Helping furry friends in need
We have seen and heard too many stories lately of communities – even whole islands – devastated by hurricanes, mass shootings, and fires. The bright spot in the overwhelming darkness of these stories are the extraordinary and generous people willing to help others.
At a fundraising concert to help Houston rebuild after Hurricane Harvey, four UT Austin seniors answered the call of Austin Pets Alive! no-kill shelter representatives. They were in dire need of foster homes for adoptable pets. Within a day of applying, they were approved and chose to foster Cody, a 3-month old black shepard/lab mix puppy.
We spoke with Ariel Landau, journalism major and Alpha Epsilon Phi member about the experience. They chose Cody because he was at risk of being euthanized at another shelter. APA facilitated the move and he was safe in their arms within a few days.
Ariel and roommates Maddie Friedman, Public Relations, Alpha Xi Delta; Megan Burke, psychology; and, Tara Wood, nursing live in a small apartment five minutes from campus. They were most surprised by how quickly they were approved as fosters.
In addition to caring for Cody, they were responsible for taking pictures of him, posting a bio, and meeting and evaluating potential “forever parents.” The shelter has their own adoption application process, and the fosters’ recommendation is an important part of it.
They managed their schedules around Cody’s needs. Morning feeding and walking was assigned to whoever had the earliest class that day. And, instead of going from class to the library to study, Ariel would go home to attend to Cody and study.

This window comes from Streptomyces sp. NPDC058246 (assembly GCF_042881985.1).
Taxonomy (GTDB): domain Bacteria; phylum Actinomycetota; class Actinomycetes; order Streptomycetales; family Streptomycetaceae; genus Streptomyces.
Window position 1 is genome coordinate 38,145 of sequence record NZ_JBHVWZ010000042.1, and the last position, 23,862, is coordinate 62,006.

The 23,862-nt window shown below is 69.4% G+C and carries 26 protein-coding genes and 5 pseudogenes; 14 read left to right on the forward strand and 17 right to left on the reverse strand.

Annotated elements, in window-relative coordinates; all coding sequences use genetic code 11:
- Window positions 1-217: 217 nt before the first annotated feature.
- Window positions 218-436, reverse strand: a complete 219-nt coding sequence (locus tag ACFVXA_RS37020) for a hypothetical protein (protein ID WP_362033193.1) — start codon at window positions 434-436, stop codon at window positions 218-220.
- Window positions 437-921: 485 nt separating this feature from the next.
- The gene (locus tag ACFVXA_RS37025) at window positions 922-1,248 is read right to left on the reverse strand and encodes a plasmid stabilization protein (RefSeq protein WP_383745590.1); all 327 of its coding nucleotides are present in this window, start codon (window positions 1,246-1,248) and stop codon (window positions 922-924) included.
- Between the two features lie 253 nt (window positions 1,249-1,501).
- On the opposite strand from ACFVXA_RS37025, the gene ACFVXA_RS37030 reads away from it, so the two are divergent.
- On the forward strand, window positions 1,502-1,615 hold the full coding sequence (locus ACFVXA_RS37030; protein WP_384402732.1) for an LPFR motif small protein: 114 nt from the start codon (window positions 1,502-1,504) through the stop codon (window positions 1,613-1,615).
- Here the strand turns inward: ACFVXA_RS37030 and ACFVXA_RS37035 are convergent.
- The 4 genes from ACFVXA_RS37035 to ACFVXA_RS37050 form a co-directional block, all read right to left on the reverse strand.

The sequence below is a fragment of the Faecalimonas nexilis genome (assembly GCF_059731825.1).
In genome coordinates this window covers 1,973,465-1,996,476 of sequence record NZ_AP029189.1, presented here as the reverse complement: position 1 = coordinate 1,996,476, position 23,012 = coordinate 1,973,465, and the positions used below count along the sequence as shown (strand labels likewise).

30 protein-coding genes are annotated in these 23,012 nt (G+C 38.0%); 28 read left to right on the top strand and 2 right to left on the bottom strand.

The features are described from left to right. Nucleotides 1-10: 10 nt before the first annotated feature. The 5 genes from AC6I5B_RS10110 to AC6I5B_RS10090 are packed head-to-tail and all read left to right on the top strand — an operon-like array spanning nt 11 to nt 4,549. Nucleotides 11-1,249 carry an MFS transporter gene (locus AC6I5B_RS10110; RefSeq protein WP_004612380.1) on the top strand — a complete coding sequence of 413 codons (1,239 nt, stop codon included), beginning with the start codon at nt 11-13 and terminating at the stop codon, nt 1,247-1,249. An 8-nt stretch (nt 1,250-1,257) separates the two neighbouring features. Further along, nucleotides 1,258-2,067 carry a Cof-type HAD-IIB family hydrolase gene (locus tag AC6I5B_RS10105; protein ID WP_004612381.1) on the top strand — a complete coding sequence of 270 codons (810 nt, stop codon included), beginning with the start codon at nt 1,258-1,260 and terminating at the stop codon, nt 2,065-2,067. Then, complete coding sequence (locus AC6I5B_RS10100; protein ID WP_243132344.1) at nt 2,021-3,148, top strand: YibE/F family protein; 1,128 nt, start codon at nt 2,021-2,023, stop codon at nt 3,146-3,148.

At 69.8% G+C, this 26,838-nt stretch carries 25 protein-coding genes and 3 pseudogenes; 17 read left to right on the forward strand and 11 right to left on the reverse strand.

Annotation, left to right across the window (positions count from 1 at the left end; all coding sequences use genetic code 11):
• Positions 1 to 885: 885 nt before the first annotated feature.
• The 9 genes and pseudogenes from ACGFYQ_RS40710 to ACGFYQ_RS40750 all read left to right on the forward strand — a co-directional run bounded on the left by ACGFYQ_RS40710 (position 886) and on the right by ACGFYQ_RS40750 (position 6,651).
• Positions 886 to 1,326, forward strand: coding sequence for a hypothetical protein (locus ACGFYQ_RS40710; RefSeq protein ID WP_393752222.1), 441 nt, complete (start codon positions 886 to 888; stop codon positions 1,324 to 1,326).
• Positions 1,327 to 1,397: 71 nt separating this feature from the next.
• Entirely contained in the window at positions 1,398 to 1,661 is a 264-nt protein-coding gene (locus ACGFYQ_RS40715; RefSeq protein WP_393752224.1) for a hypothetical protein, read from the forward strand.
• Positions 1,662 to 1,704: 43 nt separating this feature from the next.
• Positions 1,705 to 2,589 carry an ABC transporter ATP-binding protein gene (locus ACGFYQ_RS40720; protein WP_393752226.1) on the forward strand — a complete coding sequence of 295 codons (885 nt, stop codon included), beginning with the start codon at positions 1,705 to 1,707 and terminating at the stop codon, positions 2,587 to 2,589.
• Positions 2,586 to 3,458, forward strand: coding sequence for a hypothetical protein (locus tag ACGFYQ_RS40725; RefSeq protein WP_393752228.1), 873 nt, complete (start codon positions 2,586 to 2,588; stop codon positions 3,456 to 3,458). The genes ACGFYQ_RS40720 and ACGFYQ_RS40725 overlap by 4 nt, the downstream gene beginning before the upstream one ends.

Potty training is “in progress” right now, but Cody does sleep through the night in his crate. Easily fixable accidents don’t bother these moms. The unconditional love, cuddles, and puppy kisses easily make up for mistakes.
At this writing, Cody is scheduled to go to his forever home in a couple of weeks. And the foster moms will decide what to do next. Ariel said she would definitely do it again.
Making an immediate difference
You don’t need an organization. You don’t need months of planning. You don’t need a big event. You don’t need a natural – or national – disaster. You don’t need to make a big donation, or commit to months of volunteer service rebuilding homes and infrastructure.
You only need an awareness of need and the willingness to reach out and help. Look for opportunities in your everyday life. Little things. Open a door for someone with their arms full. Kindness and generosity make the world better. Caring about and for each other transforms human to humanity.